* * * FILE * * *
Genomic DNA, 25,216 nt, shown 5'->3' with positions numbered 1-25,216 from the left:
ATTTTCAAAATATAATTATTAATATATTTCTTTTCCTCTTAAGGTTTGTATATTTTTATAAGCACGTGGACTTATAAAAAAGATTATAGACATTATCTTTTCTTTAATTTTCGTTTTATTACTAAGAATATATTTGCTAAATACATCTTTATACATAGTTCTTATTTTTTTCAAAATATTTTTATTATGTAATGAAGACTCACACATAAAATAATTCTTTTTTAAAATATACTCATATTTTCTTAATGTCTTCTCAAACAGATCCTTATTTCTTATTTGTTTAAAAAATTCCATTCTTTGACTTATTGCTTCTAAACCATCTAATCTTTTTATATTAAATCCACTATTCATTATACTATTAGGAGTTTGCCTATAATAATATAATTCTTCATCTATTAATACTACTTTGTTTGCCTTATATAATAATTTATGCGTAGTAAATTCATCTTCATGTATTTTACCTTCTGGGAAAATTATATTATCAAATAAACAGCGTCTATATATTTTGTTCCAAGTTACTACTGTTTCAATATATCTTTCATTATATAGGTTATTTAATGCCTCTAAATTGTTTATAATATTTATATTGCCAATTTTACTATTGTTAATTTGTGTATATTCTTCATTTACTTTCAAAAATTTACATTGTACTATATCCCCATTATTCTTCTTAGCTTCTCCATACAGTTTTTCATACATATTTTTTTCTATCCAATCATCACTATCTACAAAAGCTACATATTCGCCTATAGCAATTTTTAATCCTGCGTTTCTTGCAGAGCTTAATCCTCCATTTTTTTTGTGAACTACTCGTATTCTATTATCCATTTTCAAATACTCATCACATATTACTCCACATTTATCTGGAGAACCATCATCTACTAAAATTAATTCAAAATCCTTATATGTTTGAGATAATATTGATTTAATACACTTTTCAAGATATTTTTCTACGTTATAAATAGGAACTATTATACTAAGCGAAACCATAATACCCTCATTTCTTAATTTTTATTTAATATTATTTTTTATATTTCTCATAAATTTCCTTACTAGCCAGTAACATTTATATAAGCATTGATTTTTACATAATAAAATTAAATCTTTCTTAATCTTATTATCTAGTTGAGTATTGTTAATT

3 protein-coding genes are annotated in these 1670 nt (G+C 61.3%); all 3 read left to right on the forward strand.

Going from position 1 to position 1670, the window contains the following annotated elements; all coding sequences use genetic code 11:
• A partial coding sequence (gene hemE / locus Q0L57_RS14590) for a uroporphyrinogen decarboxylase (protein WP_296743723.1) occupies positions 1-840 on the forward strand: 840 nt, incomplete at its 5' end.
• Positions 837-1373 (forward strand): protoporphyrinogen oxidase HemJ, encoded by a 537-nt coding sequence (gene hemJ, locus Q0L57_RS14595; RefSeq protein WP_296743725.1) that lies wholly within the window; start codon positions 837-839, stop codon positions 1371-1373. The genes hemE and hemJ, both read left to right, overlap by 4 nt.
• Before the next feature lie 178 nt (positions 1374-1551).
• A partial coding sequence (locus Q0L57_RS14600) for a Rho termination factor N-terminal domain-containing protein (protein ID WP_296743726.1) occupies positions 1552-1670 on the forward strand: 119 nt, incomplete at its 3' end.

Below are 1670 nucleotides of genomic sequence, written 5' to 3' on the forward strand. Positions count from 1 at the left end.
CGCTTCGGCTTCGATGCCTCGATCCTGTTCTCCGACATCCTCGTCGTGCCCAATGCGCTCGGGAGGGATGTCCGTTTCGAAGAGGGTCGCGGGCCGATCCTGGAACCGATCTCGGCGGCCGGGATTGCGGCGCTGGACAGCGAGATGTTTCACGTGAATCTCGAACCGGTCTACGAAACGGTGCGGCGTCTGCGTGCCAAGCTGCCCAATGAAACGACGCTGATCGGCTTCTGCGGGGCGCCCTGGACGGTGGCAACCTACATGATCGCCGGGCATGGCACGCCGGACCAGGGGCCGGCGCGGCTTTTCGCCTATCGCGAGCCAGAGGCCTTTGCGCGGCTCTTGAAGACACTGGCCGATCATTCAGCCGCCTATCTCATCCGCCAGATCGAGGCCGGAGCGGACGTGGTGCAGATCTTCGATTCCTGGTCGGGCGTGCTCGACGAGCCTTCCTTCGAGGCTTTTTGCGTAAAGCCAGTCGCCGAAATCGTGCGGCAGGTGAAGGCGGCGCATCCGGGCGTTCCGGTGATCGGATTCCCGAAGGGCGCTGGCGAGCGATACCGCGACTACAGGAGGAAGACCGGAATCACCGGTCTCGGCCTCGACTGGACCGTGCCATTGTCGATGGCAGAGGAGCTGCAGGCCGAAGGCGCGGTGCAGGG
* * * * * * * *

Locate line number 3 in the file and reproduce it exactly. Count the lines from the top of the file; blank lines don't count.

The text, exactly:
3 protein-coding genes are annotated in these 1670 nt (G+C 61.3%); all 3 read left to right on the forward strand.